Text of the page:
"Beloved Kate, I will take you then, for my pattern, and try to please Him as you please me. To grieve with a like tenderness when I displease Him, to obey and mind His voice as you do mine. To do my works neatly and exactly as you do yours, grieve to lose sight of Him for a moment, fly with joy to meet Him, fear He should go and leave me even when I sleep - this is the lesson of love you set me. And when I have seemed to be angry, without petulance or obstinacy you silently and steadily try to accomplish my wish. I will say,'Dearest Lord, give me grace to copy well this lovely image of my duty to Thee.'
(St. Elizabeth Ann Seton writing about her daughter, Katherine)In meditating on the Nativity scene, one is struck by many beautiful thoughts: above all, that God would not only become man to save us, but that He would enter the world as a helpless infant in doing so. Less we should ignore this essential lesson, Our Lord constantly reminds us in the Gospels that "unless [we] become as little children, we cannot enter the Kingdom of God."
We are all born with concupiscence, the tendency to sin, and any person who has been around a two year old will certainly not exempt children from this state. Yet, though a child is not born a saint, he does possess a radiant innocence that provokes awe. It is this innocence, if guarded properly, that allows a child to have the virtues that men should desire most: humility, mercy, patience, simplicity, sincerity, honesty, obedience, generosity and joyfulness.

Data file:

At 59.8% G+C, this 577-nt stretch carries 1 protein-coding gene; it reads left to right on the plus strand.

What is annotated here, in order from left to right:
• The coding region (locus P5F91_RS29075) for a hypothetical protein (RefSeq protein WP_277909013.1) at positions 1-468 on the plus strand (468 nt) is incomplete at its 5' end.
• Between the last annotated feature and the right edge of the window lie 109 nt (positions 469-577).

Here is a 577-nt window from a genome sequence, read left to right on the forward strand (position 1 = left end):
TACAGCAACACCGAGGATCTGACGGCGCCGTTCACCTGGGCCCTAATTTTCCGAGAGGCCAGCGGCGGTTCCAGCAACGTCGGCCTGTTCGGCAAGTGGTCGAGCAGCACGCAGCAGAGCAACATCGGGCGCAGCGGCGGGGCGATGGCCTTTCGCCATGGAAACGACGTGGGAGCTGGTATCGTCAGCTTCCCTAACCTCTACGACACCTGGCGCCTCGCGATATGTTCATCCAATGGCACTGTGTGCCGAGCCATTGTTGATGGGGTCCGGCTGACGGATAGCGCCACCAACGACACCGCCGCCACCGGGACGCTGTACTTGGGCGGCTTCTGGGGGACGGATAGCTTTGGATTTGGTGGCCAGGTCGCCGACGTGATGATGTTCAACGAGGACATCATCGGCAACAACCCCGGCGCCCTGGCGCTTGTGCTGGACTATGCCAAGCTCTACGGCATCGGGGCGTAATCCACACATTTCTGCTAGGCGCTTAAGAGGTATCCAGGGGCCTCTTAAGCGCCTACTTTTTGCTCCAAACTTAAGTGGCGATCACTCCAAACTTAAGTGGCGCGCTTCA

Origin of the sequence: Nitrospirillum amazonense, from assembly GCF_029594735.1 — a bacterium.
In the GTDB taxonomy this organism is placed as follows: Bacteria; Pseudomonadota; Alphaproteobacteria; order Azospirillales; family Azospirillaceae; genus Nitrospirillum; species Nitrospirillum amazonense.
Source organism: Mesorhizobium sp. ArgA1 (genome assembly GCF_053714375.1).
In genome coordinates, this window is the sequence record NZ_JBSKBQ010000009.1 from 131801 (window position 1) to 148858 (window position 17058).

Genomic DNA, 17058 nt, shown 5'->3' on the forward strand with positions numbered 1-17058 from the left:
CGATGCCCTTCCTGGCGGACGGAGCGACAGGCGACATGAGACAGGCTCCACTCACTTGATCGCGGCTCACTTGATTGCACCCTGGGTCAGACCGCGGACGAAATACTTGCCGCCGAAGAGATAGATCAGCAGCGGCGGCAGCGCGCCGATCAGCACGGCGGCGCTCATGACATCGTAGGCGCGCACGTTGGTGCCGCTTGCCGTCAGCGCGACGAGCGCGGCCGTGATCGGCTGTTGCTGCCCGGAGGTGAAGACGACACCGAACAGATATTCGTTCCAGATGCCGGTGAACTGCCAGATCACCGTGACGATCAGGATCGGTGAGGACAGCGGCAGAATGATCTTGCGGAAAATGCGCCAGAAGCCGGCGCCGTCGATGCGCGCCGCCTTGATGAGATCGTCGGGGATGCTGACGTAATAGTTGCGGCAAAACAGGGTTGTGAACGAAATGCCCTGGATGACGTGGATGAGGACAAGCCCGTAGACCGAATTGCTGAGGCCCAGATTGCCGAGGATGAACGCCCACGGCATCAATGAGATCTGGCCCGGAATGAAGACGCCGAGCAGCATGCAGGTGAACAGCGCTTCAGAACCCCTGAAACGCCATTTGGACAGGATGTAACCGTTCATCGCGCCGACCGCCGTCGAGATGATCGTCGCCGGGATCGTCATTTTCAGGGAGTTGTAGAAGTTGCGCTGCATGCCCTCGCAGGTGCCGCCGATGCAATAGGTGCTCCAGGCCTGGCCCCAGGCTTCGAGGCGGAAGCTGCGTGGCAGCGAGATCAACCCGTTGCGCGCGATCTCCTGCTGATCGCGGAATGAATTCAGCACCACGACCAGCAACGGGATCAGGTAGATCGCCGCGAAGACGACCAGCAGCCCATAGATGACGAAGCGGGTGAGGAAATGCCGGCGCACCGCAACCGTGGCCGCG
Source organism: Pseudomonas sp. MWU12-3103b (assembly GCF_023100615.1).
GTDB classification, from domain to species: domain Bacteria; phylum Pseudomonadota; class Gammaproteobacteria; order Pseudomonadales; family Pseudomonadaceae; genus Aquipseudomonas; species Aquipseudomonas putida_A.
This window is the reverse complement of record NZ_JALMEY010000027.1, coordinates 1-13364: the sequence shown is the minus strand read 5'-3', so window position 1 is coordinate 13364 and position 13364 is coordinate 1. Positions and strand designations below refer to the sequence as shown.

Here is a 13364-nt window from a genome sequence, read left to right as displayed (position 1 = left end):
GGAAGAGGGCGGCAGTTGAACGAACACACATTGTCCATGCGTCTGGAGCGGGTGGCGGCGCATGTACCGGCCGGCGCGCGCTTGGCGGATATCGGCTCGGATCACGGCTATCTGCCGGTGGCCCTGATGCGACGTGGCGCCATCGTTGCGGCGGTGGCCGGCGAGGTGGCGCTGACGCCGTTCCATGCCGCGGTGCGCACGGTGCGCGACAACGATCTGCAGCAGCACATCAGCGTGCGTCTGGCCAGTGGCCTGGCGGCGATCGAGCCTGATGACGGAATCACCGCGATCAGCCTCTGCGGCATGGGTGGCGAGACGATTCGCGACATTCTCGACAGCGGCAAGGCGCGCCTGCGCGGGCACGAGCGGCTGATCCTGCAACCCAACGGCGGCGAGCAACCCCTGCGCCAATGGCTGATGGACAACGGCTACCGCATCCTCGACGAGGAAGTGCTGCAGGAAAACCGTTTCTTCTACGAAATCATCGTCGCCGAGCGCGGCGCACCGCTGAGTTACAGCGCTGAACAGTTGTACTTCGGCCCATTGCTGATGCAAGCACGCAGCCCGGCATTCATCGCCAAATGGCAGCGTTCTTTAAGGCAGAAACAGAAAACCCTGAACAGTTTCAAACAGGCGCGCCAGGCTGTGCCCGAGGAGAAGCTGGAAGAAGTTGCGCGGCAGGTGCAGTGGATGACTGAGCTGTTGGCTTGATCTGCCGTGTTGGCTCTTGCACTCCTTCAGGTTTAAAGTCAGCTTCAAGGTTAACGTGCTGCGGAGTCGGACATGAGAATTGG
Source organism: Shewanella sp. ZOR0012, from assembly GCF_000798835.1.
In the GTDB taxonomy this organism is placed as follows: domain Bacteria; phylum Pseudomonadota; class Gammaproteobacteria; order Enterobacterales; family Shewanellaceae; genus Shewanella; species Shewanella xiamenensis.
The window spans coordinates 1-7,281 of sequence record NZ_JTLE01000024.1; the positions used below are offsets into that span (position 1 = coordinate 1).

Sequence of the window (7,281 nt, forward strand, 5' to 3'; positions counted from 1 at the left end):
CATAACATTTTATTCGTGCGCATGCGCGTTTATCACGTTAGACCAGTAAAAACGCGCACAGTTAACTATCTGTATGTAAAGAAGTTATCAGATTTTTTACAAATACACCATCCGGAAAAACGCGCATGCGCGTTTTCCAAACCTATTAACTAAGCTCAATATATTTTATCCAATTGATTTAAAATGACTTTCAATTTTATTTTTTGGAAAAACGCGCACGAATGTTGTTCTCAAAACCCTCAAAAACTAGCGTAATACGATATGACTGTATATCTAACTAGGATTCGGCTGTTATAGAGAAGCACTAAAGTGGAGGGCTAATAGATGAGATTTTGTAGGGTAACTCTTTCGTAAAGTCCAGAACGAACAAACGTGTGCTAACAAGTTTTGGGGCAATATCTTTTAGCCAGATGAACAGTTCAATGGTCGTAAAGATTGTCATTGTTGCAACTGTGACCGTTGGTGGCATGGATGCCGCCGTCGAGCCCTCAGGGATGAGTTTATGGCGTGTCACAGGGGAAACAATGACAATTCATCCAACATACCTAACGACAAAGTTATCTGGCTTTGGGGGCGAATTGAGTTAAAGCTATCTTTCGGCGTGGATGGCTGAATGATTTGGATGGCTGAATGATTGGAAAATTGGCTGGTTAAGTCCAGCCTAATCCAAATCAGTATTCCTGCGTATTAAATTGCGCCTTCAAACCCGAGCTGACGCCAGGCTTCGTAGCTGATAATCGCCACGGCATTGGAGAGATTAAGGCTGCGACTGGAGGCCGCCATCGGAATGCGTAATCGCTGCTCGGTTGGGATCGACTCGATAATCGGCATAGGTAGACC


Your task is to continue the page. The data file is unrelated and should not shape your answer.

Most men have in some harsh way been tainted by the world and have lost their earlier innocence. Their speech is no longer sweet but now laced with the bitterness of cynicism and gossip. Their self, so often indulged quickly, bristles at the suggestion of patience. Their heart, hurt and wounded, holds tightly to grudges. Fears and anxieties prevent the trustfulness they once had in God and others. Difficulties and drudgery drown their joy.
Yet, all is not lost, we can become little once more! Christ comes to rejuvenate our hearts, to lift the burden from our souls! He does not wait to grow to be a man to teach us how to become saints. He begins His Father's work immediately in the manger in Bethlehem, revealing that these childlike virtues are not just a lovely ideal, but a reachable reality. Let us pray for the perseverance and patience to become like children again.